Needless to say I always wanted to sleep in our fort like I was camping and of course no one was going to let me do that after what had happened to me only two years earlier. Enter Mrs. Cleaver, she heard me begging one day to sleep outside in this wooden box and she didn’t even hesitate to offer to camp out with me. Looking back, she was actually the only person that could have spent the night in it with me, because of her size. She was a joyful person to be around and she loved me and I loved her, she had a child’s sense of adventure and fun. How could you resist that? She came over that summer and we set it up with sleeping bags and flashlights, the works. When it got dark we went out and slept in it or at least tried it was very hot, only having one window was a disadvantage. I think at some point late in the evening we came in and she stayed at our house. Mom cooked us a big camp breakfast, eggs and bacon, the next morning which we ate on the picnic table.
That’s the kind of person she was and those are the kind of people that we were surrounded by, the kind of folks willing to make a child happy, willing to go the extra mile for a family in need, willing to be full members of a Community. I was so lucky to grow up in Lewes. Mrs. Cleaver unfortunately died several years ago and I will forever miss her. She had class and a twinkle in her eye, a smile on her face, which lead you to believe she was always up to something; truth be known she probably was.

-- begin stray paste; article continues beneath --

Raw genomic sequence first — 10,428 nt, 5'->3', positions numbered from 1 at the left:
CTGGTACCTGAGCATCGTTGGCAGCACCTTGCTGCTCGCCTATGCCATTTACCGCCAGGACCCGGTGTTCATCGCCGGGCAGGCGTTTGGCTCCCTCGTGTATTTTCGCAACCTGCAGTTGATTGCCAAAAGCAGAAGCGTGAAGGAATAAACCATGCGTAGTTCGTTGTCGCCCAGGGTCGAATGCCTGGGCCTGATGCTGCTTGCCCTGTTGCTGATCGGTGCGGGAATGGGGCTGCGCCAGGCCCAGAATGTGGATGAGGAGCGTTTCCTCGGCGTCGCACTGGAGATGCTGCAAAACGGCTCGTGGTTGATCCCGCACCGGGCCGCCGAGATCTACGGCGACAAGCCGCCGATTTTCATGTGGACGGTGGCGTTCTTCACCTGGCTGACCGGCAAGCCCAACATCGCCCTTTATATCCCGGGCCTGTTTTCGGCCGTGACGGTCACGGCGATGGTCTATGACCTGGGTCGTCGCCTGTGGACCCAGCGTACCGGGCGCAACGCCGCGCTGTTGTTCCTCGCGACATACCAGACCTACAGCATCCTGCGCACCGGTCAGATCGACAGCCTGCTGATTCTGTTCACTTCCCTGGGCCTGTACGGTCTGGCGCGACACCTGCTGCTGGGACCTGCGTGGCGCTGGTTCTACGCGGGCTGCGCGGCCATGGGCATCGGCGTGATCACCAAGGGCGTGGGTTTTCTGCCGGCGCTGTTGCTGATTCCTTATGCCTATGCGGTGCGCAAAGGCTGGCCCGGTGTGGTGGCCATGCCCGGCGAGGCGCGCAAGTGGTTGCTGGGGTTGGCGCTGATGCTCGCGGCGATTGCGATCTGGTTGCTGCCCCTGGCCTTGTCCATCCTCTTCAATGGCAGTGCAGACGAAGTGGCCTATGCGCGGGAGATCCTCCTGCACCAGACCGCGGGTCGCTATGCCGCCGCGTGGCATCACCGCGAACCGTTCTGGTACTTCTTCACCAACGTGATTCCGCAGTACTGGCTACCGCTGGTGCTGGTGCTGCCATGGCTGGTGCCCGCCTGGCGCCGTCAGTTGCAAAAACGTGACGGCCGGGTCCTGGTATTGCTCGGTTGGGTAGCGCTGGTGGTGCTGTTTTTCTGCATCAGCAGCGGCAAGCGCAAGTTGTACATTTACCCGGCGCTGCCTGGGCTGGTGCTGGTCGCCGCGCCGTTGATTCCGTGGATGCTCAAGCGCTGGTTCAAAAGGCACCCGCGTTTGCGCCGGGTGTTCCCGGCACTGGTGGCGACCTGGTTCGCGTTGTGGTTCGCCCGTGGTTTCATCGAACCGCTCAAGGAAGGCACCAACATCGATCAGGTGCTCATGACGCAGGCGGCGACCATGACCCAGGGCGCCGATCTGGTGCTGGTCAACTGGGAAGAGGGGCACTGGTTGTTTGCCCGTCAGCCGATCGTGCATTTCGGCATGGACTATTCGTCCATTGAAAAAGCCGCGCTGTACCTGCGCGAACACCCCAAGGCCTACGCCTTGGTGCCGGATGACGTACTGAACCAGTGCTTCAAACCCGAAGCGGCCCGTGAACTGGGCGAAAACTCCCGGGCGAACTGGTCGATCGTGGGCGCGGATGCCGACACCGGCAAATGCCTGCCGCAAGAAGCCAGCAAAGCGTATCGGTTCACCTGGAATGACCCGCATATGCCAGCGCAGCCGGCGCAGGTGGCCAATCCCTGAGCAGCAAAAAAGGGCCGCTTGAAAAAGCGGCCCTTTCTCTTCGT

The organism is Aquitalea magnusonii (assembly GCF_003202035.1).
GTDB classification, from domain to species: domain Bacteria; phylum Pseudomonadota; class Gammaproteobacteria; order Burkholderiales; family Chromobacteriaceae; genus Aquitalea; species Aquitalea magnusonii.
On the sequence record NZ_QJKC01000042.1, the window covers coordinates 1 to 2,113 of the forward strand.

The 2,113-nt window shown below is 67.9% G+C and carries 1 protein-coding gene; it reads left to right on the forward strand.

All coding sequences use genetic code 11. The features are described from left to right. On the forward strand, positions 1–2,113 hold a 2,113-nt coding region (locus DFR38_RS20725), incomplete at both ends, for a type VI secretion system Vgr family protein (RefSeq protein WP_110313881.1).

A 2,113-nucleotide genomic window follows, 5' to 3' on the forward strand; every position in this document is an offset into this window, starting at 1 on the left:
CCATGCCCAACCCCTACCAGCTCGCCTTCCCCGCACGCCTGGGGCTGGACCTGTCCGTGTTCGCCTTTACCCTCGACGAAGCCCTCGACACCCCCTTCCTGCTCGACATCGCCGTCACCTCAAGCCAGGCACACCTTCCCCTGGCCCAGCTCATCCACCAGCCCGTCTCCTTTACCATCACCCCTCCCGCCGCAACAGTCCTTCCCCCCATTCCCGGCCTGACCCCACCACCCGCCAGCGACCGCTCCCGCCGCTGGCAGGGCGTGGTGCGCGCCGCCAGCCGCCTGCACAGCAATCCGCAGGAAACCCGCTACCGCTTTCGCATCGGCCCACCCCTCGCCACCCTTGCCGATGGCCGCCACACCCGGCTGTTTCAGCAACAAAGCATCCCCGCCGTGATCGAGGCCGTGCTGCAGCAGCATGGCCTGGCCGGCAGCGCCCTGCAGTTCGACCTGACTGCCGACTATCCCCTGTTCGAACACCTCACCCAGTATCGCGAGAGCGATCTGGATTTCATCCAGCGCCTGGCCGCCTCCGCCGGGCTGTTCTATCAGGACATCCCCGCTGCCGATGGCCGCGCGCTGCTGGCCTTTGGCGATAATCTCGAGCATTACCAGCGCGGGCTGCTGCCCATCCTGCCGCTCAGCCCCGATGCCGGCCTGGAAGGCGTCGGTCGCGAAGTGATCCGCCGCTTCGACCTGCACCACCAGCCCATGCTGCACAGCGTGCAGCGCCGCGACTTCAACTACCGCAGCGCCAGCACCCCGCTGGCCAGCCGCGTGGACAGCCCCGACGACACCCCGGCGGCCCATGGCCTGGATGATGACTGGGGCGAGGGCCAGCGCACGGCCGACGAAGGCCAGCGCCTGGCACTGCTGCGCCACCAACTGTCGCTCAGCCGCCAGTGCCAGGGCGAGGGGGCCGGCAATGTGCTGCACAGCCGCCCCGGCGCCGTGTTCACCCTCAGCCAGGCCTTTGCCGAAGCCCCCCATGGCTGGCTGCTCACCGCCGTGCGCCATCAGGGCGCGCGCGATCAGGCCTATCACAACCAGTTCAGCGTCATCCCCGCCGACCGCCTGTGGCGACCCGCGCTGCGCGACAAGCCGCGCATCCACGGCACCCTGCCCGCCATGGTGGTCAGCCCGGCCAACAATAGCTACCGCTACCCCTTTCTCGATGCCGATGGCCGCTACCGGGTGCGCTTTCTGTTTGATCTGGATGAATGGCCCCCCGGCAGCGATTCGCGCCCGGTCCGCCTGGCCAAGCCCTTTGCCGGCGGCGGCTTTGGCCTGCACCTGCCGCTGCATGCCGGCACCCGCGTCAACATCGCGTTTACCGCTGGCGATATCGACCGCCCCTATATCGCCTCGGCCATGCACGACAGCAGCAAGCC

So here’s to Mrs. Cleaver and the many people in Communities around the country and in our town of Milton that know where the kids are, that help their neighbors that are participants in their communities. Even in small ways like sleeping outside with a kid who wants to camp in their fort, or planting the town full of gardens just to make it pretty, or donating money and time to make sure the kids have a great July fourth celebration, or collecting school donations for the kids at the local elementary school, any of the hundred little things that go on in Communities of people who care to celebrate their town and the people in it.
~All Photos taken by Amy Kratz 2014 and 2015. Photo #2 Jennie Lawson Taking Pictures of the band.